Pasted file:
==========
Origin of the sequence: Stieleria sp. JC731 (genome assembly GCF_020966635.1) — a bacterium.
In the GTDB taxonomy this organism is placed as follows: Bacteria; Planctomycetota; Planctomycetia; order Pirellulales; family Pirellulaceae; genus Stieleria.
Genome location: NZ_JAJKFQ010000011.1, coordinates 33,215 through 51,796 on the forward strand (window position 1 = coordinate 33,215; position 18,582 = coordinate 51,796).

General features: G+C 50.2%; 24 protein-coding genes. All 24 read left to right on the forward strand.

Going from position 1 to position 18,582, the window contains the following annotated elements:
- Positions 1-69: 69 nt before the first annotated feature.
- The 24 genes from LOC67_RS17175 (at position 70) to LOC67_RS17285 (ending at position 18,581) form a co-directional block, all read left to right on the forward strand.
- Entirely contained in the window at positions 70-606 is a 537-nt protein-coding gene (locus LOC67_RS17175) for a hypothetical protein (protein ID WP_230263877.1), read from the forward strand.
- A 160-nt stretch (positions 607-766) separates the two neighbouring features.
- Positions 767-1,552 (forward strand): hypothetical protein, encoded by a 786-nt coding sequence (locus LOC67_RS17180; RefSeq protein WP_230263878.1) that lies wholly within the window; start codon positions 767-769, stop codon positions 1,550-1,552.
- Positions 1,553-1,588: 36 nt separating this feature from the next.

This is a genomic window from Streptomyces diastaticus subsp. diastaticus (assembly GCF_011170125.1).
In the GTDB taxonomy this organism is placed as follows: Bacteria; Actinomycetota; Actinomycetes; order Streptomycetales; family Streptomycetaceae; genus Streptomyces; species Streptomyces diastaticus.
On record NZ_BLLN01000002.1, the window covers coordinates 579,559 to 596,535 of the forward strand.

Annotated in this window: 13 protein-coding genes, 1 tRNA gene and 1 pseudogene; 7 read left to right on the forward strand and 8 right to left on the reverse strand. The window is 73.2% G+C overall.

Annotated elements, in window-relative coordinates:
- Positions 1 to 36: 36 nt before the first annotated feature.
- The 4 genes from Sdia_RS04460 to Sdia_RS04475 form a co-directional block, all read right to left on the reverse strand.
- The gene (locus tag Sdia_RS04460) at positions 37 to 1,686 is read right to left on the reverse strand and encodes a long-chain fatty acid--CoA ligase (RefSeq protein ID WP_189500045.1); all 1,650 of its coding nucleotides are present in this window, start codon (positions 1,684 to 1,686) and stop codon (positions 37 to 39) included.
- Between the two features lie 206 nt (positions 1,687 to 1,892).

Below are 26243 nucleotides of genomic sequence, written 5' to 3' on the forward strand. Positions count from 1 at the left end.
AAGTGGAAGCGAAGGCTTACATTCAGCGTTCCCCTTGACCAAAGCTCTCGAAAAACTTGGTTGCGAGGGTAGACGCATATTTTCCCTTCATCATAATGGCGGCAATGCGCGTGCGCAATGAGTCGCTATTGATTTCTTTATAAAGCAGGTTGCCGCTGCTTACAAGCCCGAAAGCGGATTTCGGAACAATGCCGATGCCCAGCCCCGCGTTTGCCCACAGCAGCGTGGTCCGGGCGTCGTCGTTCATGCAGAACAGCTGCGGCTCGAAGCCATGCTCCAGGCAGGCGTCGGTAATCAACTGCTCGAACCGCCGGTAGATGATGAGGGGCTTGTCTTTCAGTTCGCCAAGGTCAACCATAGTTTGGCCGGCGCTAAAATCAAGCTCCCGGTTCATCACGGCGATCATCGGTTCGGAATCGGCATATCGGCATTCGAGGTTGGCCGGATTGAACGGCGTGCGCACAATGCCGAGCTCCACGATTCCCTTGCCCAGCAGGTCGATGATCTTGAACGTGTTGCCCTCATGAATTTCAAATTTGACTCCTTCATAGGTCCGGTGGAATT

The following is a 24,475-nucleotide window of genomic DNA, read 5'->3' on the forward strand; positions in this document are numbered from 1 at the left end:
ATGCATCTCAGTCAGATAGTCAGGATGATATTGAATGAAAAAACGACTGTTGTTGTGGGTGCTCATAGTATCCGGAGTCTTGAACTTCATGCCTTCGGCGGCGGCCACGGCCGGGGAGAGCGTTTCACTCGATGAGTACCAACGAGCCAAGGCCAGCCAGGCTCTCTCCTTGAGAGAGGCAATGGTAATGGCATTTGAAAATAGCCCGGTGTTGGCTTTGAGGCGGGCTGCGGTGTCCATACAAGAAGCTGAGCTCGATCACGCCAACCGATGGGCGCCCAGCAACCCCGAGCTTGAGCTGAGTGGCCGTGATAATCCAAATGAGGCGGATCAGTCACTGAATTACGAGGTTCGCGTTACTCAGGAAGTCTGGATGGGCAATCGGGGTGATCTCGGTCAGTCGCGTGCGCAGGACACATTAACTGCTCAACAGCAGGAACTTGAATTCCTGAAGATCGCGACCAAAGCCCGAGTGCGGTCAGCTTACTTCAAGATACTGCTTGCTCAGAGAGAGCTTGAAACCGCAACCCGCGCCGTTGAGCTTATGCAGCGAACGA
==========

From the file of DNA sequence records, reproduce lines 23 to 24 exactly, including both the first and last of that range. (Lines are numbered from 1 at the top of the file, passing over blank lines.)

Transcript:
The following is a 24,475-nucleotide window of genomic DNA, read 5'->3' on the forward strand; positions in this document are numbered from 1 at the left end:
ATGCATCTCAGTCAGATAGTCAGGATGATATTGAATGAAAAAACGACTGTTGTTGTGGGTGCTCATAGTATCCGGAGTCTTGAACTTCATGCCTTCGGCGGCGGCCACGGCCGGGGAGAGCGTTTCACTCGATGAGTACCAACGAGCCAAGGCCAGCCAGGCTCTCTCCTTGAGAGAGGCAATGGTAATGGCATTTGAAAATAGCCCGGTGTTGGCTTTGAGGCGGGCTGCGGTGTCCATACAAGAAGCTGAGCTCGATCACGCCAACCGATGGGCGCCCAGCAACCCCGAGCTTGAGCTGAGTGGCCGTGATAATCCAAATGAGGCGGATCAGTCACTGAATTACGAGGTTCGCGTTACTCAGGAAGTCTGGATGGGCAATCGGGGTGATCTCGGTCAGTCGCGTGCGCAGGACACATTAACTGCTCAACAGCAGGAACTTGAATTCCTGAAGATCGCGACCAAAGCCCGAGTGCGGTCAGCTTACTTCAAGATACTGCTTGCTCAGAGAGAGCTTGAAACCGCAACCCGCGCCGTTGAGCTTATGCAGCGAACGA